Delhi as Refuge

The story of Partition refugees' assimilation in Delhi is above all a record of their untiring efforts and deep-seated desire to create a space for themselves in the new place. This article, based primarily on oral sources, highlights the various strategies evolved by the refugees to grapple with the troubles they faced and how they worked out means - both fair and others less so - to recreate a new life for themselves.

What It Means To Be a Dalit or Tribal Child in Our Schools

The findings of a qualitative study commissioned by the Sarva Shiksha Abhiyan in six states - Andhra Pradesh, Assam, Bihar, Odisha, Madhya Pradesh and Rajasthan - during 2011-12 to look at inclusion and exclusion in schools may not be original. But they make it possible for policymakers to officially acknowledge the prevalence of exclusionary practices in schools and the urgent need to address them. One of the overarching insights from this study is the need to view inclusion and exclusion from different vantage points: from the outside (who goes to what kind of school); from the inside (what happens inside the school); and in society (who is visible and who is not visible; for example, seasonal or new migrants are often invisible in data on out-of-school children). Equally significant is the influence of the larger society and social norms on what happens inside a school, the attitude and behaviour of teachers and the involvement or lack of involvement of parents and community leaders. Political and social assertion of the rights of dalits and adivasis also influences practices and attitudes.

Outliers of Motherhood

This paper asks if women have an authentic "choice" vis-à-vis motherhood. It probes notions of agency, autonomy and subjecthood within the narratives of childfree women or those who choose not to have children, and the fence-sitters or those who are ambivalent about having children and procrastinate inconclusively.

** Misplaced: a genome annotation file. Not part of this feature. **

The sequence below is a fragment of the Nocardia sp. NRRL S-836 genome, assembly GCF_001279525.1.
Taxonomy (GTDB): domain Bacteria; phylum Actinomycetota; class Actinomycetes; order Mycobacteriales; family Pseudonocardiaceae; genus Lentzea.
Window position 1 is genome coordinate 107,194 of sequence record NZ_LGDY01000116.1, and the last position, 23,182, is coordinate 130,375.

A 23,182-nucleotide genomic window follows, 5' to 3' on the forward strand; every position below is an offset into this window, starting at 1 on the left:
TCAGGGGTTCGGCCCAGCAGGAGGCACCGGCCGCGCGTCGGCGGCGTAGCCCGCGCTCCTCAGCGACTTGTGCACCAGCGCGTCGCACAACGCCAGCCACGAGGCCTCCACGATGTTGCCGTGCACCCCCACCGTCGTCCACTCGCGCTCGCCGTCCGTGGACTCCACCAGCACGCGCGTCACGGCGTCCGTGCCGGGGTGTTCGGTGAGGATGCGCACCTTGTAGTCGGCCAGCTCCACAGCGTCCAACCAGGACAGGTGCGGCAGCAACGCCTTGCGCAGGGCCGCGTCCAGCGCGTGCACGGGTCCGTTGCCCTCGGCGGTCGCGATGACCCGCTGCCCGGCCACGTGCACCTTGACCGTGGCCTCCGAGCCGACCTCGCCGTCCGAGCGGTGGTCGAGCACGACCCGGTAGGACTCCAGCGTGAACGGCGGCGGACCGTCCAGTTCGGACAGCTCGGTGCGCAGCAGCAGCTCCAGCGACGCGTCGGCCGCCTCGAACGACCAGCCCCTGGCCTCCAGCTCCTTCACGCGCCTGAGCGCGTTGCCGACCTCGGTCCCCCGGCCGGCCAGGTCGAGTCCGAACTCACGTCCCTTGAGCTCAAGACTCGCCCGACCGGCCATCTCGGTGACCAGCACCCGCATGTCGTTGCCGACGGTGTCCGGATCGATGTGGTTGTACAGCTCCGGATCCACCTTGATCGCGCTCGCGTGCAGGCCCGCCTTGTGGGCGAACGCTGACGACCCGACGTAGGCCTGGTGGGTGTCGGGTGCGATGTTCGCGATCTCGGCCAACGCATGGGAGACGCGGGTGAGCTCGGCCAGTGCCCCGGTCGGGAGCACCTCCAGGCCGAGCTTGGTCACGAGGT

Inter-Caste Marriage and the Liberal Imagination

This paper discusses the depiction of inter-caste marriage in Vijay Tendulkar's controversial play Kanyadaan (1983), which has enjoyed a recent revival both in India and abroad. Responses to the play have been split largely along caste lines, with upper-caste audiences and critics regarding it as an expose of liberal reformism, and dalits either ignoring it or regarding its depiction of dalit masculinity as offensive. But few have commented on how the play pits its version of female agency against a particular vision of dalit masculinity. This paper sets the play in the context of Tendulkar's particular engagement with Dalit Panther literature, but argues that it also speaks to ongoing debates on sexual violence and on the literary representation of transgressive passion. It shows how Kanyadaan both unravels and embodies the most troubled aspects of the relationship between caste and gender in postcolonial India.

Producing the Present

Today more than ever, nostalgia permeates heritage practices in Sri Lanka. The return to heritage in myth-building and historisation is a process that was not born in the post-civil war years but received more state sanction in the ideological setting of a triumphant Sinhala-Buddhist state victorious over un-national secessionist forces. The paper focuses on the production of a hegemonic heritage discourse, mapping briefly the parties involved, and exploring heritage in practice as a site of contest.